Elie Honig, a former federal and state prosecutor said the Department of Justice has the beginnings of a powerful case against former President Donald Trump.
The House Committee investigating the January 6 attack on the United States Capitol has held several hearings as they work to try and prove Trump helped to plan and bring about the riot. On Sunday, Honing, a CNN legal analyst, stated what he believed the committee has already been able to do in its first couple of hearings.
“I think they’ve made a really powerful argument that he knew he had lost the election, that he knew there was no evidence of widespread election fraud, that he knew that his legal schemes were completely unconstitutional and invalid. So, I think the committee has shown us a really strong foundation that prosecutors ought to be working off of,” he said on CNN.
As the hearings continue, U.S. Attorney General Merrick Garland and the Department of Justice have faced mounting pressure to bring charges against the former president for his alleged role in the Capitol attack. Last week, amid the growing demand to bring an indictment against Trump, Garland stated that he would be watching all of the hearings as would the DOJ’s January 6 prosecutors.
In a recording from January 2021, Trump could be heard telling Georgia Secretary of State Brad Raffensperger to “find 11,780 votes” that were needed to win Georgia.
Fulton County District Attorney Fani Willis has been investigating to determine whether or not criminal activity occurred.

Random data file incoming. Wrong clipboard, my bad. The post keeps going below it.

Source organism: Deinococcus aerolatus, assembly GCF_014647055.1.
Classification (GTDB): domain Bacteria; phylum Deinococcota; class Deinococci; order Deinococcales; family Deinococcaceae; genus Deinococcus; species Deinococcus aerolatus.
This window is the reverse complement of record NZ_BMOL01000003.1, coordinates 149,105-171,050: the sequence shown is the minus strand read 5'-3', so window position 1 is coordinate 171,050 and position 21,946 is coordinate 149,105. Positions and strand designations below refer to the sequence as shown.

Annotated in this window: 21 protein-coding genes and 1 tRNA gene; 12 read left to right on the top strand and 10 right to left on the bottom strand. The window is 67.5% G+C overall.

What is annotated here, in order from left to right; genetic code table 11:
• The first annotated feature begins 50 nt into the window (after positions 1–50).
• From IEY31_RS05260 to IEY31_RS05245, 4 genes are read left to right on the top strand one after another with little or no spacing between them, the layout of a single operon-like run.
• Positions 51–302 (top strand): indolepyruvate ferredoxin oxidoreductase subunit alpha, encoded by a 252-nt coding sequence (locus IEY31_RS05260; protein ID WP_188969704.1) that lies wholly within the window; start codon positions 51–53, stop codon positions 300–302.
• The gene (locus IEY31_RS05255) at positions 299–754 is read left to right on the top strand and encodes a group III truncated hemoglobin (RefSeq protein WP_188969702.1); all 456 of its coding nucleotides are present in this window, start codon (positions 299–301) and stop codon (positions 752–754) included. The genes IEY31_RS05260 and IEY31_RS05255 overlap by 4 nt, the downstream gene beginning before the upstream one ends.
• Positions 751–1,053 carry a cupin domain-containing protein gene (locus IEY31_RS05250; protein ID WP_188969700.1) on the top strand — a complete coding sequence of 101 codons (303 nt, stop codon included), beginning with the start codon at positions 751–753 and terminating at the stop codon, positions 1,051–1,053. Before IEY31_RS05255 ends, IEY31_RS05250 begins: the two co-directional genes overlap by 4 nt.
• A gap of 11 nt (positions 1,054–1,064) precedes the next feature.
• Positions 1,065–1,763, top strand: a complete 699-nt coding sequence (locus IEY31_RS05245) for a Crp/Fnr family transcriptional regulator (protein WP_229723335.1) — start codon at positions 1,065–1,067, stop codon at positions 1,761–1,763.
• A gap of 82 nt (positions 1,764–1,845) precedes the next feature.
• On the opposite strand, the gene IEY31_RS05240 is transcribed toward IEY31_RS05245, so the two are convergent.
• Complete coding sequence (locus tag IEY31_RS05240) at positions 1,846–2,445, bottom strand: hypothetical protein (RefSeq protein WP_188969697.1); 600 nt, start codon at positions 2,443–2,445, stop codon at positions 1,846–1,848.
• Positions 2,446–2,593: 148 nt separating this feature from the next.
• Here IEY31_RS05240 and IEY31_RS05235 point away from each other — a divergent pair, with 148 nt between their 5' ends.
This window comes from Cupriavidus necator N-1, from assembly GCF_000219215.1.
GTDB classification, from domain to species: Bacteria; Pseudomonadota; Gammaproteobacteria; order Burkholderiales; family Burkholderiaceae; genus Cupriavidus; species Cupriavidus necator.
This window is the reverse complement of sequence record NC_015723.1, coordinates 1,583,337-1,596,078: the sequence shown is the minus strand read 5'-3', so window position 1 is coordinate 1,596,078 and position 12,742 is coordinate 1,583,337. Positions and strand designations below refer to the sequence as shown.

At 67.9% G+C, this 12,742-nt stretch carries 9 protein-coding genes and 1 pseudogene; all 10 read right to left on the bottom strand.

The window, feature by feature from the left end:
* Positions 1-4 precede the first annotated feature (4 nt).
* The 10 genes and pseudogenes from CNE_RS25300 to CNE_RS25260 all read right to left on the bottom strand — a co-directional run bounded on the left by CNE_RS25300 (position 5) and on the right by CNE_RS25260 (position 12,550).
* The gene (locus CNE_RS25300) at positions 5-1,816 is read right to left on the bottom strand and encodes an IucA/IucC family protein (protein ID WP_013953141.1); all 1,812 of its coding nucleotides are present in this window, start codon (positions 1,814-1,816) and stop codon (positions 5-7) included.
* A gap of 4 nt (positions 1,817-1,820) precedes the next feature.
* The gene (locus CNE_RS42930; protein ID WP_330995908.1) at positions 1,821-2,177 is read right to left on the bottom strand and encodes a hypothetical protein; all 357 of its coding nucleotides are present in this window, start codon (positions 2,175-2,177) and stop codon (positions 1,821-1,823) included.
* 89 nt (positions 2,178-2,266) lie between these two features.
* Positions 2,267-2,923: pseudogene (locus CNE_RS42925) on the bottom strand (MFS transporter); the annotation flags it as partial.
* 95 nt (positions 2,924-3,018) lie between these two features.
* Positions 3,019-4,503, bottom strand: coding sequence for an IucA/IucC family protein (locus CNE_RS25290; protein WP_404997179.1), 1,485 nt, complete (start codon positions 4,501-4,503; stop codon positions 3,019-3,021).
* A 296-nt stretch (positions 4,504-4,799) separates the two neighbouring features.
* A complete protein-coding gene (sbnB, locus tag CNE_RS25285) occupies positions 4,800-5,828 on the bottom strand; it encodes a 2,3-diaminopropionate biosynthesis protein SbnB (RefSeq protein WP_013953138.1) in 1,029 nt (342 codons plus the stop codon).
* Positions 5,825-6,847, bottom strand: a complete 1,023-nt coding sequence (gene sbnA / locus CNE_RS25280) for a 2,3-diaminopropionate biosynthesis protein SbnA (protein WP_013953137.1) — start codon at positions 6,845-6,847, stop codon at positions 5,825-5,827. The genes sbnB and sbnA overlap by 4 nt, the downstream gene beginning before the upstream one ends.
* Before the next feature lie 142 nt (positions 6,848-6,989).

The Georgia investigation could be the one that ultimately sends Trump to prison, former Watergate prosecutor Nick Akerman said, according to Axios. Akerman said the recording of Trump’s phone call with Raffensperger alone should be enough to bring charges against Trump.
Honing told CNN’s Pamela Brown the committee has provided a look into the thinking of the former president prior to and during the attack on the U.S. Capitol.
“The committee, I think, has given us new facts and re-established things were already knew, that Donald Trump tried to steal this election, and most importantly, they’ve shown us inside Donald Trump’s mind, what prosecutors called ‘intent,'” he said.
Last week, the committee probed the alleged campaign of Trump and those around him to pressure former Vice President Mike Pence to overturn the results of the 2020 presidential election.
On Thursday, Greg Jacob, a former lawyer for Pence, testified before the committee that when the former Vice President first saw an email from then-Trump attorney John Eastman about the plan to delay the certification of the votes, he called it “rubber room stuff.”
On Tuesday, the House committee, comprised of seven Democrats and two Republicans, will hold their next hearing in a series of planned televised hearings aimed at showing how Trump helped to orchestrate the riot as Congress was attempting to certify the 2020 presidential election.
On Tuesday, Raffensperger and his deputy, Gabe Sterling, are scheduled to speak before the committee. The expected focus of the committee’s fourth hearing on Tuesday will be how Trump and those around him supposedly reached out to other officials for assistance in overturning the 2020 election.
Also, the committee plans to present evidence Trump was a part of an operation to submit fake electoral votes in states the former president lost.
Over the weekend, Democratic Representative and House January 6 committee member Adam Schiff previewed what to expect from Tuesday’s hearing.
“We’ll show evidence of the president’s involvement in this scheme. We’ll also, again, show evidence about what his own lawyers came to think about this scheme. And we’ll show courageous state officials who stood up and said they wouldn’t go along with this plan to either call legislatures back into session or de-certify the results for Joe Biden,” Schiff said.
Newsweek reached out to a representative for Trump for comment.